Muraaqib returns to training. François Rohaut has trained numerous Gr1 PA winners in his time, including Lahib (Kairouan de Jos), Verdoyante (Dormane), Bopp Moon (Dormane) Muraaqib (Munjiz), the best PA horse trained in France in 2018, Al Jakbar (Al Sakbe), Gabra (Dormane) and Sivit Al Maury (Akbar). He is also one of the rare handlers to have moulded the careers of two heavyweight PA stallions, Munjiz (Kesberoy) and Mahabb (Tahar de Candelon). François Rohaut said: "Munjiz and Mahabb were in the yard at the same time and the timescales as regards their departure to stud were almost identical. We are talking about two contrasting physical specimens. Mahabb was all about speed whereas Munjiz had a lot more stamina. However, it’s a source of amusement that some of the progeny by Mahabb are capable of out-staying their pedigrees, and that Munjiz can be an influence for speed. These are the mysteries of genetics. I’m delighted that both horses have proved successful at stud. Progeny by Mahabb can prove to be somewhat delicate but those able to make the grade have proved to be remarkable PA performers. Munjiz remains one of the best PA horses which I’ve ever trained. Year on year, he produces quality performers which tend to be very solid physical specimens, and ones which get tougher with age. Muraaqib has returned to the yard and it will give me great pleasure to prepare him for another racing season."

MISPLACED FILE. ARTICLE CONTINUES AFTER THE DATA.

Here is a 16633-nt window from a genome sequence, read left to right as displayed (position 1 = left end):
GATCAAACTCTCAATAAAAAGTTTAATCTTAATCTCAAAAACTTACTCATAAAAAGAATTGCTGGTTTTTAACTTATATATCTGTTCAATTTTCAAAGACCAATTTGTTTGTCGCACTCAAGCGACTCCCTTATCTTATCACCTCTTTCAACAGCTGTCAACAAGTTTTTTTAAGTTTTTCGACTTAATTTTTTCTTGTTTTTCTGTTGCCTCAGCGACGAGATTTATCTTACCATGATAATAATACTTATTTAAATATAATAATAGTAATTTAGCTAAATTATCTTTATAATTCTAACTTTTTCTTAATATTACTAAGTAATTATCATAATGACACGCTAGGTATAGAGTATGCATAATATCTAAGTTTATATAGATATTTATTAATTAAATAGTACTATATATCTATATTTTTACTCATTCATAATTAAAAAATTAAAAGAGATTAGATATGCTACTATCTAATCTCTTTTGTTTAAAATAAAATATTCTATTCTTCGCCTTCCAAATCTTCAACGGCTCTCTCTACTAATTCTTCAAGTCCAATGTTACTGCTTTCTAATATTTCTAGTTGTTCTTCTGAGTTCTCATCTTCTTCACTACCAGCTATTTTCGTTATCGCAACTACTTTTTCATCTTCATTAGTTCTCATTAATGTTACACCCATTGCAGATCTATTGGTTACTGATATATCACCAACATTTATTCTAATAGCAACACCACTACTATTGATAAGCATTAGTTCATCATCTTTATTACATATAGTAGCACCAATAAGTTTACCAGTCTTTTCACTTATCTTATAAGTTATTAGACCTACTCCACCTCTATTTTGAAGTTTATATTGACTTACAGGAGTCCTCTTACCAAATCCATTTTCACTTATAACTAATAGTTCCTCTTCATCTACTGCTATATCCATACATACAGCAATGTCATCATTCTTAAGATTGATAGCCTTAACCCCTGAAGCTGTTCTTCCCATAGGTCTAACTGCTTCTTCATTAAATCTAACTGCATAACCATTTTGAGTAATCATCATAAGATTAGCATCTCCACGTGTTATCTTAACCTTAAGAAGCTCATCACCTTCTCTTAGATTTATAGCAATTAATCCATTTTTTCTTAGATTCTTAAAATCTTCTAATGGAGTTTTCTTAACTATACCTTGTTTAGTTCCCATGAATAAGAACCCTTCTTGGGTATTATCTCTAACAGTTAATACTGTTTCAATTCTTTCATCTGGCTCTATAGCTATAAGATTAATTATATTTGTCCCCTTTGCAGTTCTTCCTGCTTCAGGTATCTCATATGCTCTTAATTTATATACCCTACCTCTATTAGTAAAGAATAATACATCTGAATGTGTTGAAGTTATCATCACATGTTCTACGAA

The 2018 racing season won’t go down in the annals of French racing as a vintage one, and many Chantilly trainers, in tandem with their provincial counterparts, harbour legitimate ambitions of doing better in 2019. François Rohaut fits this profile. He enjoyed his first Gr1 success in 1986,